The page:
One of the catch words of the day is the word “grit.” As an educator, I have come to the conclusion that “grit” is more than some have recently defined it. Although, the current definitions certainly have correctly attributed the characteristics of “stick-to-it-ness” and “getting over hurdles” and “pushing” ourselves to achieve greater things, it is much more. There has to be a component of “resilience” involved in grit. Resilience is having the ability to get up after being knocked down and “resetting” or “renewing” our personal expectations no matter what the circumstance.
Resilience is hard to come by these days and many times must be taught. In my experience, it cannot be based strictly on a person’s “will” to have “grit” or “resilience.” If we have to rely on the “will” of a person to engage in a betterment process there is a high likelihood of failure. Many in society who find themselves in poverty have tried to “will” their way out for years. It does not work and most of us don’t have much “willpower.” If we did, more of us would be thin and fewer would smoke. Instead, we have to provide methods that are different than the ones that have been provided for years to people in poverty. We must renew a person’s HOPE! Fathers and Families Center attempts to return participants to a point where HOPE is an option for them. It is still their choice, but an option.
Our society has made it too easy to linger in poverty where grit and resilience are not necessary. HOPE has been removed from the equation. That is not a condemnation of anyone, it is simply an observation of a system that has collapsed on itself in an effort to be supportive. When we started the “war on poverty” and the “great society” we had great visions of “assisting” people to “overcome” their poverty and circumstance and to rise up to higher standards of living. We created programs that were designed as “stop-gaps” to poverty so that people could get educated, better trained, and achieve a better life. Then something happened. We kept adding to the programs in an effort to be more and more “helpful” and in the process we took away people’s need for “grit” and “resilience.” If things didn’t work out short term you didn’t need “grit” or “resilience” to pick yourself up and go at it again because there was another government program to be a refuge for you “temporarily.” But then “temporarily” became a little longer and a little easier and before long there was no need for “grit” at all. It was “easier” to embrace the “system” and get as much out of it as possible for as long as possible rather than participate in the “grind” necessary to overcome and apply “grit” and “resilience” to your life.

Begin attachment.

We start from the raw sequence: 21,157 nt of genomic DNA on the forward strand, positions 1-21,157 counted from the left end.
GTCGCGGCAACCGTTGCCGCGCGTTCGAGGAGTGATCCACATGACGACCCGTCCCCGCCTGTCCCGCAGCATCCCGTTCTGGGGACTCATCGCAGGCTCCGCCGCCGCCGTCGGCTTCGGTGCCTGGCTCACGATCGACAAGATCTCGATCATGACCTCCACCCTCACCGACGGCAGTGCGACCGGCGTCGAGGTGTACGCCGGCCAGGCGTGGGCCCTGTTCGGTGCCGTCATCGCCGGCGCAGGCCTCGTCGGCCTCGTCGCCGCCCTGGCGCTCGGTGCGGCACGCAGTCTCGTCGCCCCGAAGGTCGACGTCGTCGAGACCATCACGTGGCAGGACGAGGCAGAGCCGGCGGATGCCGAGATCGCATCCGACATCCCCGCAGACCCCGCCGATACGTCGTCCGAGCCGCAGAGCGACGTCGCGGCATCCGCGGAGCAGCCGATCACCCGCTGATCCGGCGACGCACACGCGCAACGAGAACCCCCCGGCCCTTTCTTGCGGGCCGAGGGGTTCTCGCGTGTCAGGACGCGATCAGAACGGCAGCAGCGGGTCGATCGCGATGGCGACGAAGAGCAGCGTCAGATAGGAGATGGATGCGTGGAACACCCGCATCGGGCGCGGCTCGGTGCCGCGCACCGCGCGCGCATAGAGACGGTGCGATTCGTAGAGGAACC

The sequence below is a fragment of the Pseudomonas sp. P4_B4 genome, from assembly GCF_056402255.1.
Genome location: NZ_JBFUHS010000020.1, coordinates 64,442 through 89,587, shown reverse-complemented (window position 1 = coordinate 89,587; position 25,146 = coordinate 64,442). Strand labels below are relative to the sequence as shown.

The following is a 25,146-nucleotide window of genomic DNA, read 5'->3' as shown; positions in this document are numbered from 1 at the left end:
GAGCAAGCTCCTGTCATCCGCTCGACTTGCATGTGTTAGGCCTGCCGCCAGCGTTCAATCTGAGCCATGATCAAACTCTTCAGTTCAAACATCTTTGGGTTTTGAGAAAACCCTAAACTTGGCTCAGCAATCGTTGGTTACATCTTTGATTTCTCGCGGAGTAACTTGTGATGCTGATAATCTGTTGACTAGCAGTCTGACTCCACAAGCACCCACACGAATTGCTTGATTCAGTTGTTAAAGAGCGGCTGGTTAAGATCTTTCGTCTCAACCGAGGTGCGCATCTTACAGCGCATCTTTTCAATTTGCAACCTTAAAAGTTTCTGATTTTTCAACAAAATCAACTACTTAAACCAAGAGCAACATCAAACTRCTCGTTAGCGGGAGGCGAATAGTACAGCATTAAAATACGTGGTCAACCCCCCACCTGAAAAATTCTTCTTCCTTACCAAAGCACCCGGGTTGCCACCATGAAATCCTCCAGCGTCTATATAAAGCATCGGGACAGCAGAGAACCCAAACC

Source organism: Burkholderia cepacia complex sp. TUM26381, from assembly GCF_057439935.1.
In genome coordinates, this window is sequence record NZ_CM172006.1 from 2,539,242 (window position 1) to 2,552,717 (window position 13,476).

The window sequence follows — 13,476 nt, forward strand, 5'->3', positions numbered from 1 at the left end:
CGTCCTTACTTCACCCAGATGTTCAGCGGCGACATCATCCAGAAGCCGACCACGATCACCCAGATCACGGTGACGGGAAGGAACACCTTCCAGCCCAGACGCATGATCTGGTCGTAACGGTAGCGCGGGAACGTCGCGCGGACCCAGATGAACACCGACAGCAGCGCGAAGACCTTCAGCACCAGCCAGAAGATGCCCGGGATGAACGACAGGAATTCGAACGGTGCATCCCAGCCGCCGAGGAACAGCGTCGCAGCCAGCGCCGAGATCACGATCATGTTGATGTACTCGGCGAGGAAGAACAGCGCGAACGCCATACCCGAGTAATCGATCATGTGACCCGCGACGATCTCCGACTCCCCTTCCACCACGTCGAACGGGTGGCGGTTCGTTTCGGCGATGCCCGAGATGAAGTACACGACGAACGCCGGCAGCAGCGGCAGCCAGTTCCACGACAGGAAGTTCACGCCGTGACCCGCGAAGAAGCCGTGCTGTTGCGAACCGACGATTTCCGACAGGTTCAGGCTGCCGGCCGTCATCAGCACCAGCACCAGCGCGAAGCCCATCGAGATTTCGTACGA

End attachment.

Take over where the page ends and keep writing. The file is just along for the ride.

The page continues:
“Grit,” must be learned and expected. Sometimes we must “grind” daily toward the performance we wish to achieve. The organizations and the people who succeed refuse to let the “grind” defeat them. When things don’t go right on a particular day or an obstacle appears that hinders our movement forward we must refuse to stay down. We must reset or renew our high expectations immediately. That is not just the current definition of “grit” but the added component of “resilience.” I personally hang signs in my office that remind me that I will “not” be defeated although I may fail temporarily at some given point. Though, I have a Doctor of Philosophy degree, I can declare to you that I have had many failures along the way.
I can also assure you, we will get knocked down and we will fail to meet expectations if we set expectations high enough. My experience has been that organizations and individuals do not attain high levels of performance without high levels of expectations. These high levels of expectations must, many times, seem to be unattainable and fraught with risk because if the expectations are set lower the organization or person will gravitate to lower performance. If they are not allowed to fail, trying to reach higher levels of achievement, it will collapse on itself from stagnation and lack of growth.
Fathers and Families Center is founded on the premise that we can train or retrain our participants to embrace the predisposition of “grit” and “resilience”. We teach them that education, training and taking their proper position as a parent and spouse is a cornerstone to their success in life and that they can attain those goals. At the same time, we provide the mechanisms to make it happen in their lives if they chose to engage in our High School Equivalency classes, job training, Fatherhood Training, Healthy Marriage Training, and College Readiness Programs. Once they see the possibilities, it is much easier to encourage them to buy into the notion of applying “grit” and “resilience” to their everyday life as a means to becoming self-sufficient and acquiring a new sense of HOPE!